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PHOTOS: As Third Day Of Denver Protests Draws Thousands, Mayor Enacts Curfew

Protesters marched through the streets of downtown Denver on Saturday, demanding justice for George Floyd, the black man who died in custody after a Minneapolis police officer kneeled on his neck. It was the third — and largest — day of demonstrations the city has seen amid a broader, national uproar over police brutality.

The demonstration began around noon outside the state capitol building. Protesters wore masks and waved signs. Many encouraged honking from cars passing by.

Nearby, staff of downtown buildings boarded up windows in anticipation of more destruction throughout the weekend. On previous nights, people traveling in groups had thrown rocks through windows of public buildings, including the Denver Public Library


Graffiti was everywhere, including scrawled on columns of the Colorado Supreme Court.


Attendees set up bottled water stations and handed out free masks.


Protesters chanted “Hands up, don’t shoot!” as cars drove by.

Shortly after demonstrations started, Mayor Michael Hancock held a press conference several blocks away outside the Denver Civic Center. Standing in front of several broken windows, he labeled some protesters’ behavior “reckless.”

In response, he announced a citywide curfew beginning Saturday at 8 p.m. through 5 a.m. Sunday morning. The same curfew will take place again Sunday night into Monday morning.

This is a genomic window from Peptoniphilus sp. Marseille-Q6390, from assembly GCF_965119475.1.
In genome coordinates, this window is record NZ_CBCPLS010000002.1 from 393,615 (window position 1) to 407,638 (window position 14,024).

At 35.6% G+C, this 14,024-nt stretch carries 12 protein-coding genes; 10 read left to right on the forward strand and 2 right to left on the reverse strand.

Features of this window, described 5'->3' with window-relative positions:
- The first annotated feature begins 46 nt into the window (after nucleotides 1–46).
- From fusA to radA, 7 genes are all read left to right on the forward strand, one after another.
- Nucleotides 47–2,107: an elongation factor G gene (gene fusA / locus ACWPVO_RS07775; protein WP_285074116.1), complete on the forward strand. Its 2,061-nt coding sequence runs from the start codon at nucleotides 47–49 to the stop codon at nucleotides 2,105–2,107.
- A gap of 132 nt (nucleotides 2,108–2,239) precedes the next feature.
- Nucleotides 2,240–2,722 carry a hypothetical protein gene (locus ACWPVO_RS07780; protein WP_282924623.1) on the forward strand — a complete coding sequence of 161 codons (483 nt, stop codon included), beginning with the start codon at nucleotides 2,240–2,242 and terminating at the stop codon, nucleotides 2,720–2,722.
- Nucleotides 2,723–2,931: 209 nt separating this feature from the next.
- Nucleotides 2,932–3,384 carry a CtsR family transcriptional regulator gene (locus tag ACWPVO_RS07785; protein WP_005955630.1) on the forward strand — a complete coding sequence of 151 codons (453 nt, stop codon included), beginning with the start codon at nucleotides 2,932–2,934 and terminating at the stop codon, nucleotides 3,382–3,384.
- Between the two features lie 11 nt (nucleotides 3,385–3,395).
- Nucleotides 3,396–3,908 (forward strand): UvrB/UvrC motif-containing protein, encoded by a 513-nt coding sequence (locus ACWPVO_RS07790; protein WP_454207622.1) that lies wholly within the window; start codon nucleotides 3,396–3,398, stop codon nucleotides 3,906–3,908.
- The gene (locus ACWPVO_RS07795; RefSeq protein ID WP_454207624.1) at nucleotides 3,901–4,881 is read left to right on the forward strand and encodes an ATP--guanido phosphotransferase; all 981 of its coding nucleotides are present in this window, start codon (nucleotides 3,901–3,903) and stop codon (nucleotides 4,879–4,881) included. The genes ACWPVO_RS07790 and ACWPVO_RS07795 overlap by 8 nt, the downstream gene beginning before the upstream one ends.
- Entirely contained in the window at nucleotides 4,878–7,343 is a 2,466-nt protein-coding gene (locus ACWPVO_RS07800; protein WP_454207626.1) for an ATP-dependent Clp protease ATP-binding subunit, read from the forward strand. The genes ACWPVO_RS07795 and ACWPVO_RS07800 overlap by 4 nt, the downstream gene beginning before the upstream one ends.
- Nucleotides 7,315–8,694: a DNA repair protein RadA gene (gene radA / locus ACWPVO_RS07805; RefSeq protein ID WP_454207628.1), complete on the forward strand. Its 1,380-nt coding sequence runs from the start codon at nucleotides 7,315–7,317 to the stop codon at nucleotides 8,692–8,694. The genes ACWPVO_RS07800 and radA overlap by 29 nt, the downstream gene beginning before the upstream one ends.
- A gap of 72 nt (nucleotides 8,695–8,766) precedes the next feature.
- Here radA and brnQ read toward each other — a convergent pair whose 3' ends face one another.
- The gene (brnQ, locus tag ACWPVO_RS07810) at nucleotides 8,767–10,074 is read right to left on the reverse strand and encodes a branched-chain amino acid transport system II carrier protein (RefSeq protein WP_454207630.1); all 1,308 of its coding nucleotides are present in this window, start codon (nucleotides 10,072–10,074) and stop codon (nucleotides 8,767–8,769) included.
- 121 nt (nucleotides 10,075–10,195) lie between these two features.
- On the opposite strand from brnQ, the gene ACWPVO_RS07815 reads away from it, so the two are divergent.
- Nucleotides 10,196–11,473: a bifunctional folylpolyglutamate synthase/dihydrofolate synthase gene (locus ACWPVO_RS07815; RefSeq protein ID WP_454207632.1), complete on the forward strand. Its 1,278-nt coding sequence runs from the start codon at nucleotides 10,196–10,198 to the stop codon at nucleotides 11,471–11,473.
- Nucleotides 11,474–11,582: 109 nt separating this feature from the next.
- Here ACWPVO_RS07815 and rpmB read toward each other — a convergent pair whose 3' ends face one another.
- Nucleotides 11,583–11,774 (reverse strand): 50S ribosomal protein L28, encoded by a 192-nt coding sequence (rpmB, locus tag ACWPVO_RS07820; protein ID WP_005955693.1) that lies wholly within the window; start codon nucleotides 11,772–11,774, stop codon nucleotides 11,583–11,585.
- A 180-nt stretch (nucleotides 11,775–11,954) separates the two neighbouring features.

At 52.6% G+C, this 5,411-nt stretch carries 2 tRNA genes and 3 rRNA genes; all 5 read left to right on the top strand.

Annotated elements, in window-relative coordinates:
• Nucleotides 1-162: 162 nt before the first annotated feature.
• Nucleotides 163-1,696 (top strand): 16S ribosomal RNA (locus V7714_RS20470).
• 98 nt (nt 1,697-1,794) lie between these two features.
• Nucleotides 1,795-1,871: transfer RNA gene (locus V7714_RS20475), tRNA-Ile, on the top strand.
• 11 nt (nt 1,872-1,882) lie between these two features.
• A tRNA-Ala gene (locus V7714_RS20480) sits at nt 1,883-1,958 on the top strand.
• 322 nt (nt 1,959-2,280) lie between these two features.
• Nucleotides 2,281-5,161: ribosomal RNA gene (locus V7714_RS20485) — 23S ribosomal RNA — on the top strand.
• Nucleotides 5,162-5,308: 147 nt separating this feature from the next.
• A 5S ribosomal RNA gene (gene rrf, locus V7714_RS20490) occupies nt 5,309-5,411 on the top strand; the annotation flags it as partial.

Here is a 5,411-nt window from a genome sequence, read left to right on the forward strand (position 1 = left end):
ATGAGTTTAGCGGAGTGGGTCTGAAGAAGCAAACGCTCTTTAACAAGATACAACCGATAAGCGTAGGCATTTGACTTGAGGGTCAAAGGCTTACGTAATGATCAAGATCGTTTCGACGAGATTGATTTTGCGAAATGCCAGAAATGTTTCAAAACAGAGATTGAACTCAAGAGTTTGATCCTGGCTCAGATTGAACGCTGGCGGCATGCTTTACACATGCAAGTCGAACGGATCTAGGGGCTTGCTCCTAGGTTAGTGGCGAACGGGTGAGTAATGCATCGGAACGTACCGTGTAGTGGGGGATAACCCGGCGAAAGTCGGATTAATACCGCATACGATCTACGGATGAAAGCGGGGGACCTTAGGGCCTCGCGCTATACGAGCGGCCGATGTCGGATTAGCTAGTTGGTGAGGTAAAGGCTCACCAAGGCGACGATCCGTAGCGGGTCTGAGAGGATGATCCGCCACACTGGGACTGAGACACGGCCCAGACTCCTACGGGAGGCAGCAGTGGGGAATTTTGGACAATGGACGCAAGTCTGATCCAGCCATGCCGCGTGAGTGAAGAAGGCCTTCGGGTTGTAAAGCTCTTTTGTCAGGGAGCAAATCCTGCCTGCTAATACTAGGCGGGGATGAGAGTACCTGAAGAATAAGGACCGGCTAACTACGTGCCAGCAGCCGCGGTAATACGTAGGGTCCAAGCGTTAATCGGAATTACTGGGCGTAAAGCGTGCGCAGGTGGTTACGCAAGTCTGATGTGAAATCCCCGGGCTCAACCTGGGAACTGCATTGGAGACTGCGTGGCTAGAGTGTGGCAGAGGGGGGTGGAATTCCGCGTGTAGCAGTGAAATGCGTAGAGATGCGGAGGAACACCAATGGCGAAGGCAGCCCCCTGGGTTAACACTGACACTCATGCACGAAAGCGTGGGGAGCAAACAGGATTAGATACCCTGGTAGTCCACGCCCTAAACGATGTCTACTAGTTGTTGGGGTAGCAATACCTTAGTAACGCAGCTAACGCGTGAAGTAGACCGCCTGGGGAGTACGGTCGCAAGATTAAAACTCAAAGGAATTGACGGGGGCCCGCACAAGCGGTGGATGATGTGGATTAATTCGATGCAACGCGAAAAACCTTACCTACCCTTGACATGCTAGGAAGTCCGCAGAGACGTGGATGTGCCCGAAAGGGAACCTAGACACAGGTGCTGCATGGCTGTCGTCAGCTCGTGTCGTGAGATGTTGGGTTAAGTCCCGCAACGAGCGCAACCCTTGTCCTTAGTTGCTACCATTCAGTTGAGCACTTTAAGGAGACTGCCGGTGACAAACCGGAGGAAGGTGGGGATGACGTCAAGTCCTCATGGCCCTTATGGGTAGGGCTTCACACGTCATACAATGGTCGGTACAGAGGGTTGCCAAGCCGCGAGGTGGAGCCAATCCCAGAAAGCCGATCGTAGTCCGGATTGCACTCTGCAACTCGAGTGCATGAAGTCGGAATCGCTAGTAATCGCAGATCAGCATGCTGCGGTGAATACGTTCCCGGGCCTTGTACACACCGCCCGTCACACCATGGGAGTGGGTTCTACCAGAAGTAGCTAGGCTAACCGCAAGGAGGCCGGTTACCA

“We hoped we would not have had to take these steps,” Hancock said. “But the aggressive and dangerous actions taken by some individuals under the cover of darkness has made it necessary.”

Back at the state capitol building, protestors laid on the ground for nine minutes while chanting “I can’t breathe.” The action was meant to represent the same period of time George Floyd was pinned to the ground by a Minneapolis police officer who kneeled on his neck. He later died.


As the crowd marched down the 16th Street Mall, businesses boarded up their windows in anticipation of another destructive night ahead.

Later in the afternoon, police began to fire tear gas canisters and non-lethal pepper bullets into the crowd, according to Denver media reports. As the 8 p.m. curfew went into effect, law enforcement fired tear gas into the crowd, dispersing groups of protesters away from the Captiol building and throughout downtown. 

I cover a wide range of issues within Colorado’s dynamic economy including energy, labor, housing, beer, marijuana, elections and other general assignment stories.